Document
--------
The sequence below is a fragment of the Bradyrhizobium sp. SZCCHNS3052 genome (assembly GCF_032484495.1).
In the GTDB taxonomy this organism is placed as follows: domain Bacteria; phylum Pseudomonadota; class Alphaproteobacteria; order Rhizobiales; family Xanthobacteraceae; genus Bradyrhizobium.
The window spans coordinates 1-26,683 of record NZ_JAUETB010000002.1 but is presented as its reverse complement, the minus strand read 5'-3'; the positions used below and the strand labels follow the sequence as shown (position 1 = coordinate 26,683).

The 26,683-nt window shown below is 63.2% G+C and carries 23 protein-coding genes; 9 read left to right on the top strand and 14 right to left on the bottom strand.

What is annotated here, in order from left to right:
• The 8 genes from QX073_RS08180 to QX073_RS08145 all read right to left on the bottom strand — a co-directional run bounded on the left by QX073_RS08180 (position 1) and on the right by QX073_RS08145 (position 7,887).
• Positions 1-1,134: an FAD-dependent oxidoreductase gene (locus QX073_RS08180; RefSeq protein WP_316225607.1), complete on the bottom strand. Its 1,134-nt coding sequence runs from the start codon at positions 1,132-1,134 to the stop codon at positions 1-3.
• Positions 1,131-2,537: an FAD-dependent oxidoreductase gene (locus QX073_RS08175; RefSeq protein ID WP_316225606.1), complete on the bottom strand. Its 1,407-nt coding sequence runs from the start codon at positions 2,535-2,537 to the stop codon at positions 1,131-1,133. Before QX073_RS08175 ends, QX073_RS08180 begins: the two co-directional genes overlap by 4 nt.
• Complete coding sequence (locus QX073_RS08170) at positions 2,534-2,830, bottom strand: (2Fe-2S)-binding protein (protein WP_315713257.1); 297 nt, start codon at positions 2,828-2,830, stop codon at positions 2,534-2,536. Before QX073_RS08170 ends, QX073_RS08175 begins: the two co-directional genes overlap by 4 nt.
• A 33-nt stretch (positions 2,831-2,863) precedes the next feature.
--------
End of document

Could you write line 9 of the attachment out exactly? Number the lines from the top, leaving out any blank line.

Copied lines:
• Complete coding sequence (locus QX073_RS08170) at positions 2,534-2,830, bottom strand: (2Fe-2S)-binding protein (protein WP_315713257.1); 297 nt, start codon at positions 2,828-2,830, stop codon at positions 2,534-2,536. Before QX073_RS08170 ends, QX073_RS08175 begins: the two co-directional genes overlap by 4 nt.